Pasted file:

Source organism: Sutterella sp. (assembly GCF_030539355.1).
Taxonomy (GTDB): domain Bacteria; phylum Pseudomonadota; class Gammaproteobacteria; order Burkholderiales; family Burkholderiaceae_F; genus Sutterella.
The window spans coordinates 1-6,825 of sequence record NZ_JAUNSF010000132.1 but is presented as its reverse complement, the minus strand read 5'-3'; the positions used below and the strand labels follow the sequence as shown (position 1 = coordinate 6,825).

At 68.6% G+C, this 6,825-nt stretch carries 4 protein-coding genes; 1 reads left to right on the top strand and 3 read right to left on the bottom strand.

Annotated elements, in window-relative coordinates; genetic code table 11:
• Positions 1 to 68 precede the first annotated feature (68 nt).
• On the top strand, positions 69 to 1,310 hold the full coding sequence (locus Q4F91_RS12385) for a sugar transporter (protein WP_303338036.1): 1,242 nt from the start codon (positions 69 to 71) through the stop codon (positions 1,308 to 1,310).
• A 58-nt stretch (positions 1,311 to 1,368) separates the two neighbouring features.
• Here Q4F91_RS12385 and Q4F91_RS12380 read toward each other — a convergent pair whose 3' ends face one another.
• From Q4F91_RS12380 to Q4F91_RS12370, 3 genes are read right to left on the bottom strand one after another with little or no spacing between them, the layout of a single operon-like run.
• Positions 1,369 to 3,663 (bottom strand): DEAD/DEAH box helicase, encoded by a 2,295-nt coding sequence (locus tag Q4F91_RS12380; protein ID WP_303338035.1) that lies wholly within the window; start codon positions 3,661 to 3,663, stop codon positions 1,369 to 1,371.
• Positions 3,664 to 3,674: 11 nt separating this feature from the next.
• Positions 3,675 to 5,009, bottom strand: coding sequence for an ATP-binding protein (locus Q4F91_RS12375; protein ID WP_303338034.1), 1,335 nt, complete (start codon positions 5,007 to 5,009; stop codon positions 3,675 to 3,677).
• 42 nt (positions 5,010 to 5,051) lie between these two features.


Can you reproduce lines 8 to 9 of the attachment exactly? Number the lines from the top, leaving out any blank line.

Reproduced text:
• A 58-nt stretch (positions 1,311 to 1,368) separates the two neighbouring features.
• Here Q4F91_RS12385 and Q4F91_RS12380 read toward each other — a convergent pair whose 3' ends face one another.